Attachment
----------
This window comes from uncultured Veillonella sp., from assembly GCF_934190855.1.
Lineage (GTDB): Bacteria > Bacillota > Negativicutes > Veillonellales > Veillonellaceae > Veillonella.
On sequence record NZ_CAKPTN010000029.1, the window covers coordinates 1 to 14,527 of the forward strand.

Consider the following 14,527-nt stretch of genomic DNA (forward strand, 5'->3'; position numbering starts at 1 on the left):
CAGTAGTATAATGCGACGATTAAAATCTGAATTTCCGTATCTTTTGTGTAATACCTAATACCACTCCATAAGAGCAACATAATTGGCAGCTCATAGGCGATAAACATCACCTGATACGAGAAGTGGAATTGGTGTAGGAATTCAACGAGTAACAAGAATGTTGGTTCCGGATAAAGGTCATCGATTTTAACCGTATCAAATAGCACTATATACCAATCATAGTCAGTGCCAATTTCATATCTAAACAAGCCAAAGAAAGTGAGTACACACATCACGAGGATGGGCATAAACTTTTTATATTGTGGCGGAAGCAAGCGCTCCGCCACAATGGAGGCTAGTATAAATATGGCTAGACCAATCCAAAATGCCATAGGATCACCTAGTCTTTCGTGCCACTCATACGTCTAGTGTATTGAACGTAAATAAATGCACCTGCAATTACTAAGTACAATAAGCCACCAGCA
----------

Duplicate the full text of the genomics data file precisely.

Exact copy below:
This window comes from uncultured Veillonella sp., from assembly GCF_934190855.1.
Lineage (GTDB): Bacteria > Bacillota > Negativicutes > Veillonellales > Veillonellaceae > Veillonella.
On sequence record NZ_CAKPTN010000029.1, the window covers coordinates 1 to 14,527 of the forward strand.

Consider the following 14,527-nt stretch of genomic DNA (forward strand, 5'->3'; position numbering starts at 1 on the left):
CAGTAGTATAATGCGACGATTAAAATCTGAATTTCCGTATCTTTTGTGTAATACCTAATACCACTCCATAAGAGCAACATAATTGGCAGCTCATAGGCGATAAACATCACCTGATACGAGAAGTGGAATTGGTGTAGGAATTCAACGAGTAACAAGAATGTTGGTTCCGGATAAAGGTCATCGATTTTAACCGTATCAAATAGCACTATATACCAATCATAGTCAGTGCCAATTTCATATCTAAACAAGCCAAAGAAAGTGAGTACACACATCACGAGGATGGGCATAAACTTTTTATATTGTGGCGGAAGCAAGCGCTCCGCCACAATGGAGGCTAGTATAAATATGGCTAGACCAATCCAAAATGCCATAGGATCACCTAGTCTTTCGTGCCACTCATACGTCTAGTGTATTGAACGTAAATAAATGCACCTGCAATTACTAAGTACAATAAGCCACCAGCA